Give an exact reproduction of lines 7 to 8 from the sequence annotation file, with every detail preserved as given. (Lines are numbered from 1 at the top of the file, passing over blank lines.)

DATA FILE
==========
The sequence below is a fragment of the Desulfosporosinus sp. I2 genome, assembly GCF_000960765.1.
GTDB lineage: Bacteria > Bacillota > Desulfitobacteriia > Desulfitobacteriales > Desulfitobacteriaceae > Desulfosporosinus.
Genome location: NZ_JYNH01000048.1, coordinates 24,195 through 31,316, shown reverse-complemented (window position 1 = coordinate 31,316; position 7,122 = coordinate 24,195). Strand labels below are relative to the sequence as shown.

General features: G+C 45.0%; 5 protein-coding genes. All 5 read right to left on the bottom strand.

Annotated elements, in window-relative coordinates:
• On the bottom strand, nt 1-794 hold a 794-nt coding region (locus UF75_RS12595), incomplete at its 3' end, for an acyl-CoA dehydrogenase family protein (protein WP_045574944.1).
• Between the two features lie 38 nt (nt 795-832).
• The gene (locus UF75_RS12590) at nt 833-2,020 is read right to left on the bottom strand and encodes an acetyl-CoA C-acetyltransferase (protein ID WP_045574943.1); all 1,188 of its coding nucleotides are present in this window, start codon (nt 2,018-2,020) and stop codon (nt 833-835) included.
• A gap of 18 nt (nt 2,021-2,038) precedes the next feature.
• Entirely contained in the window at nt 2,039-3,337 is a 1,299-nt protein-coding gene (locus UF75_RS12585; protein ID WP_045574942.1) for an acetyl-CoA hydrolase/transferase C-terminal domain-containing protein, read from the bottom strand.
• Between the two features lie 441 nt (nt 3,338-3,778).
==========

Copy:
• Between the two features lie 38 nt (nt 795-832).
• The gene (locus UF75_RS12590) at nt 833-2,020 is read right to left on the bottom strand and encodes an acetyl-CoA C-acetyltransferase (protein ID WP_045574943.1); all 1,188 of its coding nucleotides are present in this window, start codon (nt 2,018-2,020) and stop codon (nt 833-835) included.